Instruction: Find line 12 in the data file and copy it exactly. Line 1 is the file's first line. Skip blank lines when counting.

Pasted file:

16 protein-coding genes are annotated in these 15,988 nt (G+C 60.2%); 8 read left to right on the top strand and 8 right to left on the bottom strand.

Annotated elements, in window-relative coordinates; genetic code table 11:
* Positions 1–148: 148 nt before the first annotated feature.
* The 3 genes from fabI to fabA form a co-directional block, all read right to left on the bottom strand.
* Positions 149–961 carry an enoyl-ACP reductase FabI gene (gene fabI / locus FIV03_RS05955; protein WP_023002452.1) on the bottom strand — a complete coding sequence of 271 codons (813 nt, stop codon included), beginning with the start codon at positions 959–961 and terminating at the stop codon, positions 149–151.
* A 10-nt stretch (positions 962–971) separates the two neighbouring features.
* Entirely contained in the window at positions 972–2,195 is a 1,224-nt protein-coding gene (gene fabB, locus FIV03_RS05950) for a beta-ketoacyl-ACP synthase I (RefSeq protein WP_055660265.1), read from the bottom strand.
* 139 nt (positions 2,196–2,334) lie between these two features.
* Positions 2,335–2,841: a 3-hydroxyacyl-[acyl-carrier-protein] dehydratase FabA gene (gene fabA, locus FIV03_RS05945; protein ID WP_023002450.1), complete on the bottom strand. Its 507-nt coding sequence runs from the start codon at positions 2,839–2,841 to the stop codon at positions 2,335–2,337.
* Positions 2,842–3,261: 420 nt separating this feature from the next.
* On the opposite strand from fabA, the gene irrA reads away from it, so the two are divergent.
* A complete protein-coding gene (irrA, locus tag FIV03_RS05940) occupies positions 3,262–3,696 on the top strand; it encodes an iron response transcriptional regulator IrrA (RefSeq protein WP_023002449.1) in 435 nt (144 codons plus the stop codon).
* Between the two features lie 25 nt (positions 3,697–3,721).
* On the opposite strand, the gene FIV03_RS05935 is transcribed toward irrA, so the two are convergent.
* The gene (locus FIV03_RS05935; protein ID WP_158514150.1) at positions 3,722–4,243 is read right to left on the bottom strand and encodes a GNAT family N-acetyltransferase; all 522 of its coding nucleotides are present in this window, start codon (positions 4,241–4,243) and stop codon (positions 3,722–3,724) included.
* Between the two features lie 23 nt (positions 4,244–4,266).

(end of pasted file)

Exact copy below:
* A complete protein-coding gene (irrA, locus tag FIV03_RS05940) occupies positions 3,262–3,696 on the top strand; it encodes an iron response transcriptional regulator IrrA (RefSeq protein WP_023002449.1) in 435 nt (144 codons plus the stop codon).